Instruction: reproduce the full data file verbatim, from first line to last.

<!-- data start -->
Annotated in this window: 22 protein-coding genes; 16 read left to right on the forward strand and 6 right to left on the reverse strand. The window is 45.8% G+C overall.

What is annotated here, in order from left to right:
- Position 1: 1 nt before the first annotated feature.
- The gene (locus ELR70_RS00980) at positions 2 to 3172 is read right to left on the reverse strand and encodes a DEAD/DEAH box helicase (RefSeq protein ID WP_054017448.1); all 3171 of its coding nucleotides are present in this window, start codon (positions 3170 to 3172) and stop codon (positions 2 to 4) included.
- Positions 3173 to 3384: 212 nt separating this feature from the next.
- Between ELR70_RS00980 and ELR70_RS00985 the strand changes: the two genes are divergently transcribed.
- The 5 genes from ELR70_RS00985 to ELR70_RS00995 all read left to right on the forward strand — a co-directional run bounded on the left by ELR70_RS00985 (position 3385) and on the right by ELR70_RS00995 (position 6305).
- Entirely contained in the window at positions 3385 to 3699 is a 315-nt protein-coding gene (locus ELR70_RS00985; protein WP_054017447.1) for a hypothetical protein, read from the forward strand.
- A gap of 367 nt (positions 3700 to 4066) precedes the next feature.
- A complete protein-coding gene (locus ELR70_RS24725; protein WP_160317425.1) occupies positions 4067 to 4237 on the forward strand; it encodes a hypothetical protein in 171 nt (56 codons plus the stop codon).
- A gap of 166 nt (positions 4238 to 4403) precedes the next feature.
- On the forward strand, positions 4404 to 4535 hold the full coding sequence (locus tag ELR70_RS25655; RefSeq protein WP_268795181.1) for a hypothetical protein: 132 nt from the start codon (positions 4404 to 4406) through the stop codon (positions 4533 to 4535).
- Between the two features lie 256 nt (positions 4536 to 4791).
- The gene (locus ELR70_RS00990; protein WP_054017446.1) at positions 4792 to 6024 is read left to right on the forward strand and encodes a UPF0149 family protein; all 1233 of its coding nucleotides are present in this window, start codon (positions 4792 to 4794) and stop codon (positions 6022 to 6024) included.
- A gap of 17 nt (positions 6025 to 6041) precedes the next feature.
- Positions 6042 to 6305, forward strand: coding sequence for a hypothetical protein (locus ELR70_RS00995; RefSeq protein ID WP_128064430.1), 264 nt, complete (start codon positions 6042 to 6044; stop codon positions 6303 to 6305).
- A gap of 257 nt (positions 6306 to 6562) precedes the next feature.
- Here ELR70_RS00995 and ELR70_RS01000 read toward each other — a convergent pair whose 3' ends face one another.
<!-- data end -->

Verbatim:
Annotated in this window: 22 protein-coding genes; 16 read left to right on the forward strand and 6 right to left on the reverse strand. The window is 45.8% G+C overall.

What is annotated here, in order from left to right:
- Position 1: 1 nt before the first annotated feature.
- The gene (locus ELR70_RS00980) at positions 2 to 3172 is read right to left on the reverse strand and encodes a DEAD/DEAH box helicase (RefSeq protein ID WP_054017448.1); all 3171 of its coding nucleotides are present in this window, start codon (positions 3170 to 3172) and stop codon (positions 2 to 4) included.
- Positions 3173 to 3384: 212 nt separating this feature from the next.
- Between ELR70_RS00980 and ELR70_RS00985 the strand changes: the two genes are divergently transcribed.
- The 5 genes from ELR70_RS00985 to ELR70_RS00995 all read left to right on the forward strand — a co-directional run bounded on the left by ELR70_RS00985 (position 3385) and on the right by ELR70_RS00995 (position 6305).
- Entirely contained in the window at positions 3385 to 3699 is a 315-nt protein-coding gene (locus ELR70_RS00985; protein WP_054017447.1) for a hypothetical protein, read from the forward strand.
- A gap of 367 nt (positions 3700 to 4066) precedes the next feature.
- A complete protein-coding gene (locus ELR70_RS24725; protein WP_160317425.1) occupies positions 4067 to 4237 on the forward strand; it encodes a hypothetical protein in 171 nt (56 codons plus the stop codon).
- A gap of 166 nt (positions 4238 to 4403) precedes the next feature.
- On the forward strand, positions 4404 to 4535 hold the full coding sequence (locus tag ELR70_RS25655; RefSeq protein WP_268795181.1) for a hypothetical protein: 132 nt from the start codon (positions 4404 to 4406) through the stop codon (positions 4533 to 4535).
- Between the two features lie 256 nt (positions 4536 to 4791).
- The gene (locus ELR70_RS00990; protein WP_054017446.1) at positions 4792 to 6024 is read left to right on the forward strand and encodes a UPF0149 family protein; all 1233 of its coding nucleotides are present in this window, start codon (positions 4792 to 4794) and stop codon (positions 6022 to 6024) included.
- A gap of 17 nt (positions 6025 to 6041) precedes the next feature.
- Positions 6042 to 6305, forward strand: coding sequence for a hypothetical protein (locus ELR70_RS00995; RefSeq protein ID WP_128064430.1), 264 nt, complete (start codon positions 6042 to 6044; stop codon positions 6303 to 6305).
- A gap of 257 nt (positions 6306 to 6562) precedes the next feature.
- Here ELR70_RS00995 and ELR70_RS01000 read toward each other — a convergent pair whose 3' ends face one another.